Table of Contents
Introduction
Welcome to your ultimate guide on GRE Arithmetic! If you’re planning to ace the GRE, understanding the arithmetic section is crucial. This guide aims to walk you through everything you need to know about GRE Arithmetic, from its importance, preparation strategies, and syllabus, to the types of questions, practice tests, scores, and more. We’ve broken it down into digestible sections, ensuring you get tips and tricks for GRE Arithmetic preparation in a straightforward, conversational manner. So, let’s dive right in!
Importance of GRE Arithmetic
When you start preparing for the GRE, you’ll find that Arithmetic isn’t just another part of the test. It’s your chance to show off your math skills. Think of it as the building blocks for all the other math you’ll need to do. It’s like learning how to walk before you can run. This section tests how well you know basic math like adding, subtracting, multiplying, and understanding numbers and how they work together.
Why Focus on GRE Arithmetic?
 A Key Part of Your Score: GRE Arithmetic is a big chunk of the math section of the GRE. How well you do here can really change your overall score. So, if you want a high score, you need to nail this part.
 Builds Confidence: Once you get good at arithmetic, the rest of the GRE math will feel easier. It’s like warming up before a big game. This warmup makes you feel ready for whatever comes next.
 Useful Beyond the Test: The cool thing about arithmetic is that it’s not just for the GRE. You’ll use these skills in grad school and in real life, like when you’re figuring out if you have enough money to buy something.
Making GRE Arithmetic Your Strength
Becoming great at GRE Arithmetic isn’t about memorizing a bunch of math formulas. It’s about really understanding what the numbers mean and how to work with them. Here’s how you can make arithmetic your strength:
 Understand the Basics: It’s all about starting with the basics. Make sure you really get how to do the simple stuff, like adding and multiplying. This might seem easy, but these are the skills you’ll use to solve harder problems.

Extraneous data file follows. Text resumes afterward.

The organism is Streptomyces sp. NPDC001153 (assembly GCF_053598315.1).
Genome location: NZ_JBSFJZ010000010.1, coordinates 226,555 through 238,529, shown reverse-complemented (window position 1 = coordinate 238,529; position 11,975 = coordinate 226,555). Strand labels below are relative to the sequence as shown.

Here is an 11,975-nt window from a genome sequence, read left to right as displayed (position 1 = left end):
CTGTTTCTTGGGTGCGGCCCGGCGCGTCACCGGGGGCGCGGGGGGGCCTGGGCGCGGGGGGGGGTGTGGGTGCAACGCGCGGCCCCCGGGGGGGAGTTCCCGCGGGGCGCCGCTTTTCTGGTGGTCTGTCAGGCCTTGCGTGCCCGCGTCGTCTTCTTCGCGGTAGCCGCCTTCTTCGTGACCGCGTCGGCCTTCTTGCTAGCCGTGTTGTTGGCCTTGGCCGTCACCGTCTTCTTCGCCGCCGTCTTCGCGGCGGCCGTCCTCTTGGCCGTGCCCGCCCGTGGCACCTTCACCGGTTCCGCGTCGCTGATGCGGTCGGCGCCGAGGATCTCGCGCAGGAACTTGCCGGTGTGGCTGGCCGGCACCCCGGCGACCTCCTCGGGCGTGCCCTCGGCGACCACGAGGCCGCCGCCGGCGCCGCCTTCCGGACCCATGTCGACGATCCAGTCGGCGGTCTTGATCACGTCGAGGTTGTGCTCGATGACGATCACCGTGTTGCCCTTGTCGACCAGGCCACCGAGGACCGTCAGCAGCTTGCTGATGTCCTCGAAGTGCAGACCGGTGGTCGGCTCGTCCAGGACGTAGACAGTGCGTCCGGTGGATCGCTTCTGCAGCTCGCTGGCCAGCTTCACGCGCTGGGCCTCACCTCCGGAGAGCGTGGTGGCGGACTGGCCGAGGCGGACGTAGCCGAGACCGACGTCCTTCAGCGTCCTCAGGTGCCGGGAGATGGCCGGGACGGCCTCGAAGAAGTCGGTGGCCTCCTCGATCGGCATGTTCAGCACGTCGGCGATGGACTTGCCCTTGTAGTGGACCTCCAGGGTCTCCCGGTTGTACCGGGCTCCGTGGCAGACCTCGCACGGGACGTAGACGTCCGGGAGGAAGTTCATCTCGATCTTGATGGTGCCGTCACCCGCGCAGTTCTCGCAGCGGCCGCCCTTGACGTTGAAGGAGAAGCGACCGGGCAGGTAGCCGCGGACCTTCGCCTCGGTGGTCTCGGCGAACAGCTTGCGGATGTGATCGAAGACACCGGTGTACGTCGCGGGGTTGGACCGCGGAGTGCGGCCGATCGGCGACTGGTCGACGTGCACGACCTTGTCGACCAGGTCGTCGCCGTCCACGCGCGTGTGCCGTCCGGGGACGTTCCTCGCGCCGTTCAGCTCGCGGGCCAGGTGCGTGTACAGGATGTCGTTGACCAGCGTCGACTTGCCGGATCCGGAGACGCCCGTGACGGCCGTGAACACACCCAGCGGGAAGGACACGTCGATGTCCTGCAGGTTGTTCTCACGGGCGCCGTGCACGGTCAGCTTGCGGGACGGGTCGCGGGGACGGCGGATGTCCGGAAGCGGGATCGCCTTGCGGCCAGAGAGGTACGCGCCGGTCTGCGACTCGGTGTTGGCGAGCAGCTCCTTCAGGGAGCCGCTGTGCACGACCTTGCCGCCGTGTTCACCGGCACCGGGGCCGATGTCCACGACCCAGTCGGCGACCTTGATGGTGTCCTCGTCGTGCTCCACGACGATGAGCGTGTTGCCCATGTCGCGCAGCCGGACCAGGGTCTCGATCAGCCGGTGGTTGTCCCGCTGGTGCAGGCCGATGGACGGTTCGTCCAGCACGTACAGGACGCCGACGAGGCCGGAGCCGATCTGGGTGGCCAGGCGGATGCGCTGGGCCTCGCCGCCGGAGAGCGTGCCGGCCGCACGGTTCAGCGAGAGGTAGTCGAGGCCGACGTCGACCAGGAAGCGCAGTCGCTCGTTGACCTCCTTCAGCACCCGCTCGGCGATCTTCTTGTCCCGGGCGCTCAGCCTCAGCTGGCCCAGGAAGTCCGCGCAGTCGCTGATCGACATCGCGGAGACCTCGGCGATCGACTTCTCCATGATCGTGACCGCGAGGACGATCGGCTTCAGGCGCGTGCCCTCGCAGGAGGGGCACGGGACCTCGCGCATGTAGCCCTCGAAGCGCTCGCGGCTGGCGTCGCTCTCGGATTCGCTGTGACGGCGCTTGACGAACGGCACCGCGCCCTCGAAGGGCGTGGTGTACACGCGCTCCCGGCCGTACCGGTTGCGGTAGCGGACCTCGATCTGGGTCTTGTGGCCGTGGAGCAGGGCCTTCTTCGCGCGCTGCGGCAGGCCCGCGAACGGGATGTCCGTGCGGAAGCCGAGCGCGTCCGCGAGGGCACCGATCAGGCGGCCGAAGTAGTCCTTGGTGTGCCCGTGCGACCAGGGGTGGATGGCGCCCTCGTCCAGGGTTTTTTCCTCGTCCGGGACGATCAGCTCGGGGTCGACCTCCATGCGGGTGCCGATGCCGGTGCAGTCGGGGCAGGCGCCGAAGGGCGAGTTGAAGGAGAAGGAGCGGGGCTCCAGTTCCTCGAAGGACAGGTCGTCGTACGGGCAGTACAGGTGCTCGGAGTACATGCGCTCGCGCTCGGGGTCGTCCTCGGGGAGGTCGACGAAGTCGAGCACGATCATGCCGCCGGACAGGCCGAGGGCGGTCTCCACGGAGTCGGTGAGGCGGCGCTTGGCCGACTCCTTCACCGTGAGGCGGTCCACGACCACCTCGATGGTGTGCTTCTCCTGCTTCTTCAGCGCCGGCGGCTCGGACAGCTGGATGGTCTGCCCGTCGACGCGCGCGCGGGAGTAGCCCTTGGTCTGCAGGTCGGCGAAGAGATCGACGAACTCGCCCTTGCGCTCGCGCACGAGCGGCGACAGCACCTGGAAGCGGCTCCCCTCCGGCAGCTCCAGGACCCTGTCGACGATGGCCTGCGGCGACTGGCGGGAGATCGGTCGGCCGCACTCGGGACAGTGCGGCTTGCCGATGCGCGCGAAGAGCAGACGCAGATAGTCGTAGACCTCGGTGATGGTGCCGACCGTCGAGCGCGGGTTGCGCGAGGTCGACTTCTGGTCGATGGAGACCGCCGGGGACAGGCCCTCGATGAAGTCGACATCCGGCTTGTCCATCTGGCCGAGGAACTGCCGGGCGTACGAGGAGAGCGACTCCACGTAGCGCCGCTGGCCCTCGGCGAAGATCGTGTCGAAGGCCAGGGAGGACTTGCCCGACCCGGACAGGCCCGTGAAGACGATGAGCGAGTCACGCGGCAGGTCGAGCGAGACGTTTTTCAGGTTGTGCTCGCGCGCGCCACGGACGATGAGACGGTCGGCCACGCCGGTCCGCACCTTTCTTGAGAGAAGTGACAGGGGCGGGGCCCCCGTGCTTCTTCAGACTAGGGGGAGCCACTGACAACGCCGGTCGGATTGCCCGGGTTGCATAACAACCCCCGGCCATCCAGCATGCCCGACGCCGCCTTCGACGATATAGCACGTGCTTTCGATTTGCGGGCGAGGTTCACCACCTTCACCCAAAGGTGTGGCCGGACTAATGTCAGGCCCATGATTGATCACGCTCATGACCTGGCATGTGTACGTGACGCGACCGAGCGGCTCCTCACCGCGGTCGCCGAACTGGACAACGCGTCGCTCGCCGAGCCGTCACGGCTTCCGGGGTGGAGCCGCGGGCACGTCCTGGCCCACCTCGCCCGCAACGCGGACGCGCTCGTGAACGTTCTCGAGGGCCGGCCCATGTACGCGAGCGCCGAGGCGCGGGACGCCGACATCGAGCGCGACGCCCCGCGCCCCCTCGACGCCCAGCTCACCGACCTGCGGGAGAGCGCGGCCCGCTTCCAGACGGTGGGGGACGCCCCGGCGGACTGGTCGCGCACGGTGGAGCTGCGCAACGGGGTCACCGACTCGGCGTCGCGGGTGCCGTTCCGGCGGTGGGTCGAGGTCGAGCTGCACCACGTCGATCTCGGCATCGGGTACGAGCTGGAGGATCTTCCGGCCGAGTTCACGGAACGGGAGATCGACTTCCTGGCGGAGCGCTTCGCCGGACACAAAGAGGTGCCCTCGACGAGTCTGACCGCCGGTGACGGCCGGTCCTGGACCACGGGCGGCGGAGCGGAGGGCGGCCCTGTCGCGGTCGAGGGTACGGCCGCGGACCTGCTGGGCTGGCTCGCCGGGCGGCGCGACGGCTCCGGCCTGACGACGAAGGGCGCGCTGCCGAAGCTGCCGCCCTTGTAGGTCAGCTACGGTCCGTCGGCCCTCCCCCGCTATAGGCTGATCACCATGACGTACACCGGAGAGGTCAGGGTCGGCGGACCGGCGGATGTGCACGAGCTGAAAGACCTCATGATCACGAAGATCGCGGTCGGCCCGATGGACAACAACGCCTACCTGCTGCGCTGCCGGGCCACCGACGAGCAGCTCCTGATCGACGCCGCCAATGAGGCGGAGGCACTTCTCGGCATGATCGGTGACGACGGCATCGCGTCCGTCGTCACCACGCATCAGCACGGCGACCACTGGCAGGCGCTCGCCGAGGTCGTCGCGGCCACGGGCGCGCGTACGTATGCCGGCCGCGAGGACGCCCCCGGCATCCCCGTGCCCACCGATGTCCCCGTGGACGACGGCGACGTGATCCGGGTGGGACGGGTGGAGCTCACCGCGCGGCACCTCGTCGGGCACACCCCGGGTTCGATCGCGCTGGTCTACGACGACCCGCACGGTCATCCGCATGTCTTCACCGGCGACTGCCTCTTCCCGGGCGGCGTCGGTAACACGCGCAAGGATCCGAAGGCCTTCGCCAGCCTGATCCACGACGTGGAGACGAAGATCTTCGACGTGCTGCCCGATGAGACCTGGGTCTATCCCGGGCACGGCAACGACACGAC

Have a Strategy: When you study, don’t just go through the motions. Have a plan. Focus on the main ideas and practice them in different ways. This will help you understand better and remember longer.
 Practice Applying What You Learn: It’s not enough to just read about math. You have to try solving problems yourself. This helps you see how what you’re learning fits into real questions you might see on the GRE.
How to Prepare for GRE Arithmetic?
Getting ready for the GRE Arithmetic section is a bit like training for a sports event. You need to build up your skills, use the right tools, and keep practicing until you’re at your best. Here’s a stepbystep guide to help you do just that, in very simple terms.
1. Understand the Basics
 Start with the Simple Stuff: Before you try to solve hard problems, make sure you really understand the simple ones. This means knowing how to work with numbers, fractions (like half of a cake), decimals (numbers with a point, like 1.5), percentages (like when you find 50% of 100), and basic math operations (adding, subtracting, multiplying, and dividing).
 Why It’s Important: Imagine building a house. If the foundation isn’t strong, the whole house can fall down. It’s the same with math. If you don’t understand the basics, the harder stuff will be much more difficult.
2. Use Quality Study Materials
 Pick the Best Books: There are lots of books out there to help you prepare, but they’re not all good. Look for books or online resources that explain things clearly, offer lots of practice questions, and give you strategies for solving arithmetic problems.
 Why Good Materials Matter: Think of it like using the right ingredients in a recipe. If you use the good stuff, the end result is much better. Good study materials make learning easier and more effective.
3. Practice Regularly
 Make It a Habit: Just like exercising, you need to practice math regularly. Set aside some time every day to work through arithmetic problems. Start with easy ones and slowly move to harder problems as you get better.